So not really a big deal, just another stylistic business fad. Those come and go like mayflies - while being crammed, confined, and nailed down, remains eternally.



rjs said:

there's a lot GDP doesnt capture, but i'm not sure where Feldstein is coming from about statins...the consumption of drugs is included in the non-durable goods component of PCE, consumption of health care services by themselves account for 12% of GDP, and R & D would be included in investment in intellectual property products.. the problem is that everyone is trying to make GDP into something it's not...it's a measure of goods and services produced by the economy, full stop. it's not intended to measure increases in life expectancy or well being, or any other intangibles..



rjs said:

actually, if every adult spent the $10,000 that was given to them, it would add about 13% to GDP (less any inflation adjustment) furthermore, as the US is the creator of its own currency, there would be no need to "pay for" such a citizen bonus...we certainly managed to conjure up trillions of dollars to bail out the banks a few years back without "paying for it"; we could just as easily do the same for this case..



Aaron said:

An appropriately sweet topic this Valentine's day, though this may make you this holiday's Scrooge.



Ed Rector said:

There are more than 2000 colleges in the USA offering tens of thousands of degrees/majors. Oh yes, there are also a few thousand JC's, trade schools and apprentice programs that train welders. Who should decide what any individual student wants to study?? Senator Rubio, the Mercatus Center or the individual student?? And you call yourselves 'freedom-loving Libertarians' !!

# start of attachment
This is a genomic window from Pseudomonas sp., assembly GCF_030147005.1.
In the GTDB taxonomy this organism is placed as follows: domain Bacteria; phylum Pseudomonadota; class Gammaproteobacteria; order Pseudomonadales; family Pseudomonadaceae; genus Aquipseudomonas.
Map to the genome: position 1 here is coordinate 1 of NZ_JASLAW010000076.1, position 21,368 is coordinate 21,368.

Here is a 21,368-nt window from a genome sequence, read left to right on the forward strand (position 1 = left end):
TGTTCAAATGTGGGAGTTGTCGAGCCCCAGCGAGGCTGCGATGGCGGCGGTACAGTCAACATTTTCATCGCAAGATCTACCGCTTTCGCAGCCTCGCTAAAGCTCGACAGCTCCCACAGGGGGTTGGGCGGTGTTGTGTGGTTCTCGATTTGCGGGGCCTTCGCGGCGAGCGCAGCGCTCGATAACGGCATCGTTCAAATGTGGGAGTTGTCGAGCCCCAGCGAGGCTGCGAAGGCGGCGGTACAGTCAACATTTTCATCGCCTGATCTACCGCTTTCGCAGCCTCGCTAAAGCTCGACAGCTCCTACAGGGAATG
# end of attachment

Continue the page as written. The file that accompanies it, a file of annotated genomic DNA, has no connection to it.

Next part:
Aaron said:

You need a "like" button. Here's to enjoying bacon and eggs on an unusually warm fall day and doing so guilt free.



Aaron said:

I'd also suggest that work is just part of who some people are and a reason they got rich. A friend's dad comes to mind; he's a millionaire and in his 60s and a couple years ago I saw him cleaning one of his rental houses and wondered why he didn't pay someone to do it, but he's just one of those guys who'd rather work than golf or relax.



Jim Rose said:

It is often forgotten that the Minister for International trade and industry in the late 1960s up until 1971 was Tanaka – the most corrupt man in postwar Japanese politics. He had previously been Minister for Public Works, but to generate the necessary bribe income to pay an entire generation of Japanese politicians to step aside to allow him to become Prime Minister in the early 1970s at a young age, he thought the Ministry of International trade and industry was a better position to garner influence and donations. My professors in Japan worked in the Ministry of International trade and industry and the Ministry of Finance in the 1970s and 1960s. None of them seemed to carry over their picking winners skills into their private portfolios when they retired. see http://utopiayouarestandinginit.com/2014/03/14/if-you-are-so-smart-why-arent-you-rich/